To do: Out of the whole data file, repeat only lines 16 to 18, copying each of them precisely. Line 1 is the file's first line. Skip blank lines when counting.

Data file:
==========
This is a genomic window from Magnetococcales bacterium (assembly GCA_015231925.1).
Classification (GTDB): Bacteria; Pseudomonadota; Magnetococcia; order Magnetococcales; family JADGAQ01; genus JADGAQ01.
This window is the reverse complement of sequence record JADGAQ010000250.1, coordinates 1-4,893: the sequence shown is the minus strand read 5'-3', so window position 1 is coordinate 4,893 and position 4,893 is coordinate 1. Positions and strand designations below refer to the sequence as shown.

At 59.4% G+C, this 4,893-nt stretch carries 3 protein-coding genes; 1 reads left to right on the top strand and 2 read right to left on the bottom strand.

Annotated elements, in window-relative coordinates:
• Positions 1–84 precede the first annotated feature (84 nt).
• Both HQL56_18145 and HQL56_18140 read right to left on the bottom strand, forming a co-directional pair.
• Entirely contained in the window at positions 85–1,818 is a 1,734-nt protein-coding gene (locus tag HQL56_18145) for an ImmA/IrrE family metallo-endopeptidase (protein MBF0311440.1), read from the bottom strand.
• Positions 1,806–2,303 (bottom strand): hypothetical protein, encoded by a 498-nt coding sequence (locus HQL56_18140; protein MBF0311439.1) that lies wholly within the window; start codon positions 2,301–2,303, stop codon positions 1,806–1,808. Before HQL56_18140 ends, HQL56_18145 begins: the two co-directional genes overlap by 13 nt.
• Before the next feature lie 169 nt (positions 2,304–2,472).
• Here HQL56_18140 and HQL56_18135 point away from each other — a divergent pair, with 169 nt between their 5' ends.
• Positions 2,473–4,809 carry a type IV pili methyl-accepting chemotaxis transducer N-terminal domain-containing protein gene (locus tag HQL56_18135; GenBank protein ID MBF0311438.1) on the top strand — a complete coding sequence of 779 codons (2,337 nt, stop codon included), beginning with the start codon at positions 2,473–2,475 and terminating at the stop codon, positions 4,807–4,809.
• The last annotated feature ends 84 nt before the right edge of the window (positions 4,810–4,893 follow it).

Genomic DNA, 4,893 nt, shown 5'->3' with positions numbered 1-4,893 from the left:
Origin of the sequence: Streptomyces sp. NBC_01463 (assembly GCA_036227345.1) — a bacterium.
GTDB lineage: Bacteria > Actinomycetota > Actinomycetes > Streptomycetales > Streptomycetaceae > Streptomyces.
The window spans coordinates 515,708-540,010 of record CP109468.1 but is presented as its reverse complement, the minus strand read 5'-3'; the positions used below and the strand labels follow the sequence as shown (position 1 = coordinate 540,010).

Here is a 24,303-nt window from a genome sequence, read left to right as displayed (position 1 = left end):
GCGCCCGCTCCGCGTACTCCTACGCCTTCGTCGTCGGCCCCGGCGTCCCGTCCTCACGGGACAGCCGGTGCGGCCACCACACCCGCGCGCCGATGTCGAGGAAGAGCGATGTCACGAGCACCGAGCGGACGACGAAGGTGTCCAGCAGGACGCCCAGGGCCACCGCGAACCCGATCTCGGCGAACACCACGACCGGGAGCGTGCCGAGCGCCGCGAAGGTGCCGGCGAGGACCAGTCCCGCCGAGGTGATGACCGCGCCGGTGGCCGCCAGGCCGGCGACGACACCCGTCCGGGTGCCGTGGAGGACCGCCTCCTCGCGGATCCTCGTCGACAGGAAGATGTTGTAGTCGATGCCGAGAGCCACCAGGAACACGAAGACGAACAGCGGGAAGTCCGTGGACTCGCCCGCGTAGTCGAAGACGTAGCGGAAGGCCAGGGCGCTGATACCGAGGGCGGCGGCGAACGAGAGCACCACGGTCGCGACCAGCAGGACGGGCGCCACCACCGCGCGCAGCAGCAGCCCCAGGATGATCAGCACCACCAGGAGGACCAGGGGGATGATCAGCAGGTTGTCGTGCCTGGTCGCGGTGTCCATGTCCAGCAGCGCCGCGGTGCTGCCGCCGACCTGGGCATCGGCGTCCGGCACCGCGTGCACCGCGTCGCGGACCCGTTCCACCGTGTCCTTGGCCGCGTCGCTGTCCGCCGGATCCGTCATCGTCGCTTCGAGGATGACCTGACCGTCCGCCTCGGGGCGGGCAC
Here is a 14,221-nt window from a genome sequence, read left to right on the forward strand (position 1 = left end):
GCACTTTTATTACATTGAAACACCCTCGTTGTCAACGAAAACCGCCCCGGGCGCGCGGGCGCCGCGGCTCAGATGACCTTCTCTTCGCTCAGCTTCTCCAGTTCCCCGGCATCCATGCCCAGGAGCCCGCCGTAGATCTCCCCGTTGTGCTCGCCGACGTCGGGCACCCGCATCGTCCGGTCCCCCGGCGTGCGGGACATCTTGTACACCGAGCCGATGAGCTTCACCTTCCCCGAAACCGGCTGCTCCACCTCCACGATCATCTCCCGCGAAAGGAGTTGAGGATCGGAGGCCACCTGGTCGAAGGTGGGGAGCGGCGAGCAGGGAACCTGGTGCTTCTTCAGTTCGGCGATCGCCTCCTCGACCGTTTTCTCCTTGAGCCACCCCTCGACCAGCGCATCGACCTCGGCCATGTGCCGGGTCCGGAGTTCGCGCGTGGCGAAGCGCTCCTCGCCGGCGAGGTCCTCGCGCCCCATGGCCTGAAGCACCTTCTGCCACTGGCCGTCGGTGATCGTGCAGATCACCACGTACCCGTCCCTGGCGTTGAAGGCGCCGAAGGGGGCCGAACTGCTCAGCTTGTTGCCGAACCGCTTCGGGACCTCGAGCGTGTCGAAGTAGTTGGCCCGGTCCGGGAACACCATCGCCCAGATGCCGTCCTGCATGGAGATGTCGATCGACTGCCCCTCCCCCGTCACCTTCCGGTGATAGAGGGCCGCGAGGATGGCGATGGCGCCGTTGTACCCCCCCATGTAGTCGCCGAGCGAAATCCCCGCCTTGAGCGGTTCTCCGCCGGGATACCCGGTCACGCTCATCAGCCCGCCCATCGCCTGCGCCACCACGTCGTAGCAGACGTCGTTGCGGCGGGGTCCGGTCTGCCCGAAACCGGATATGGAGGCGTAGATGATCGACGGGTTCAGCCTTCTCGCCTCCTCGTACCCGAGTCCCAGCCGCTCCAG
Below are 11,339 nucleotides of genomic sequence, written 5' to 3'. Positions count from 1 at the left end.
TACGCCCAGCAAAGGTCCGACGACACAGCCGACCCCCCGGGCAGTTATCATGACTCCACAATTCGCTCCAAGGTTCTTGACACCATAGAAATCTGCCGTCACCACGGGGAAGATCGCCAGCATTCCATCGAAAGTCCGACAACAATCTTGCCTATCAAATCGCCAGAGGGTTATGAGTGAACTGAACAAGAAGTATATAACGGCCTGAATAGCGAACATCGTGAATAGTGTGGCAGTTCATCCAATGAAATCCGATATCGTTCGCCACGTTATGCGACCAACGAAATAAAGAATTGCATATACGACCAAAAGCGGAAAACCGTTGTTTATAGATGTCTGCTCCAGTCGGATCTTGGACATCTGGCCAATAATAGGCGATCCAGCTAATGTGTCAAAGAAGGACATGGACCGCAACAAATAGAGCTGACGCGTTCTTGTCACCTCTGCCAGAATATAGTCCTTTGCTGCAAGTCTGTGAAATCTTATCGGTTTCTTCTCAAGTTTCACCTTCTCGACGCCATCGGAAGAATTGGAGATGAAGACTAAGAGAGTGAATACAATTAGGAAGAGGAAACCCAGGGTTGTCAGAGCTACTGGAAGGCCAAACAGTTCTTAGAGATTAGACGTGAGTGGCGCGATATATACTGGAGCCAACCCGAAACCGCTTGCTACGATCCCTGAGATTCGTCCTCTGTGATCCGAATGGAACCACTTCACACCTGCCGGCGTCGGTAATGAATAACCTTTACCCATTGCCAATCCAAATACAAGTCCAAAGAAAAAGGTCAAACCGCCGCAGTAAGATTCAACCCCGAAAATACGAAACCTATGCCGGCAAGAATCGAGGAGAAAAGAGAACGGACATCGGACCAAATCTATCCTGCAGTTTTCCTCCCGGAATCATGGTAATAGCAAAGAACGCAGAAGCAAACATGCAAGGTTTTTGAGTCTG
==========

GTDB lineage: Bacteria > Actinomycetota > Actinomycetes > Streptomycetales > Streptomycetaceae > Streptomyces.
The window spans coordinates 515,708-540,010 of record CP109468.1 but is presented as its reverse complement, the minus strand read 5'-3'; the positions used below and the strand labels follow the sequence as shown (position 1 = coordinate 540,010).

Here is a 24,303-nt window from a genome sequence, read left to right as displayed (position 1 = left end):